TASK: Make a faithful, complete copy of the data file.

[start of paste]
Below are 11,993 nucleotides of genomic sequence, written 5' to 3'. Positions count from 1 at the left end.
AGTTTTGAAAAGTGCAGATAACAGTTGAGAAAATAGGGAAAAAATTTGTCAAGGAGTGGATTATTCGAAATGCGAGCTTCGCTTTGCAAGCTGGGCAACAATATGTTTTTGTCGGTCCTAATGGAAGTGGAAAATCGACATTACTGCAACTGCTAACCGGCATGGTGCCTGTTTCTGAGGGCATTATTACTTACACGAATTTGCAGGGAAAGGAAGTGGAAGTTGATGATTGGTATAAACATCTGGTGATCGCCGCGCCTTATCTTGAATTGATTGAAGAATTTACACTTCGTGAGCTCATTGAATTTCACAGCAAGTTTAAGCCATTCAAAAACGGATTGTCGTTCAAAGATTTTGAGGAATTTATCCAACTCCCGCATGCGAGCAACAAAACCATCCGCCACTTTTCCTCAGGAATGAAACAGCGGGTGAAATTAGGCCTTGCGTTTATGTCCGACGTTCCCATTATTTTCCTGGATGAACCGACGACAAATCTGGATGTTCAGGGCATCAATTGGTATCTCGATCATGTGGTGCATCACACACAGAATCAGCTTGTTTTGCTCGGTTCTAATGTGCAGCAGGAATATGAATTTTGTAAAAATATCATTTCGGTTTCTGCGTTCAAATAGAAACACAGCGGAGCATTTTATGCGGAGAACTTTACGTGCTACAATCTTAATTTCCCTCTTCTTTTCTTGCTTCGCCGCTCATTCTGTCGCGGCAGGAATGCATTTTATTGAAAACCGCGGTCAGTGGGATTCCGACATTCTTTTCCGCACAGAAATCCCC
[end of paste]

Below are 11,993 nucleotides of genomic sequence, written 5' to 3'. Positions count from 1 at the left end.
AGTTTTGAAAAGTGCAGATAACAGTTGAGAAAATAGGGAAAAAATTTGTCAAGGAGTGGATTATTCGAAATGCGAGCTTCGCTTTGCAAGCTGGGCAACAATATGTTTTTGTCGGTCCTAATGGAAGTGGAAAATCGACATTACTGCAACTGCTAACCGGCATGGTGCCTGTTTCTGAGGGCATTATTACTTACACGAATTTGCAGGGAAAGGAAGTGGAAGTTGATGATTGGTATAAACATCTGGTGATCGCCGCGCCTTATCTTGAATTGATTGAAGAATTTACACTTCGTGAGCTCATTGAATTTCACAGCAAGTTTAAGCCATTCAAAAACGGATTGTCGTTCAAAGATTTTGAGGAATTTATCCAACTCCCGCATGCGAGCAACAAAACCATCCGCCACTTTTCCTCAGGAATGAAACAGCGGGTGAAATTAGGCCTTGCGTTTATGTCCGACGTTCCCATTATTTTCCTGGATGAACCGACGACAAATCTGGATGTTCAGGGCATCAATTGGTATCTCGATCATGTGGTGCATCACACACAGAATCAGCTTGTTTTGCTCGGTTCTAATGTGCAGCAGGAATATGAATTTTGTAAAAATATCATTTCGGTTTCTGCGTTCAAATAGAAACACAGCGGAGCATTTTATGCGGAGAACTTTACGTGCTACAATCTTAATTTCCCTCTTCTTTTCTTGCTTCGCCGCTCATTCTGTCGCGGCAGGAATGCATTTTATTGAAAACCGCGGTCAGTGGGATTCCGACATTCTTTTCCGCACAGAAATCCCC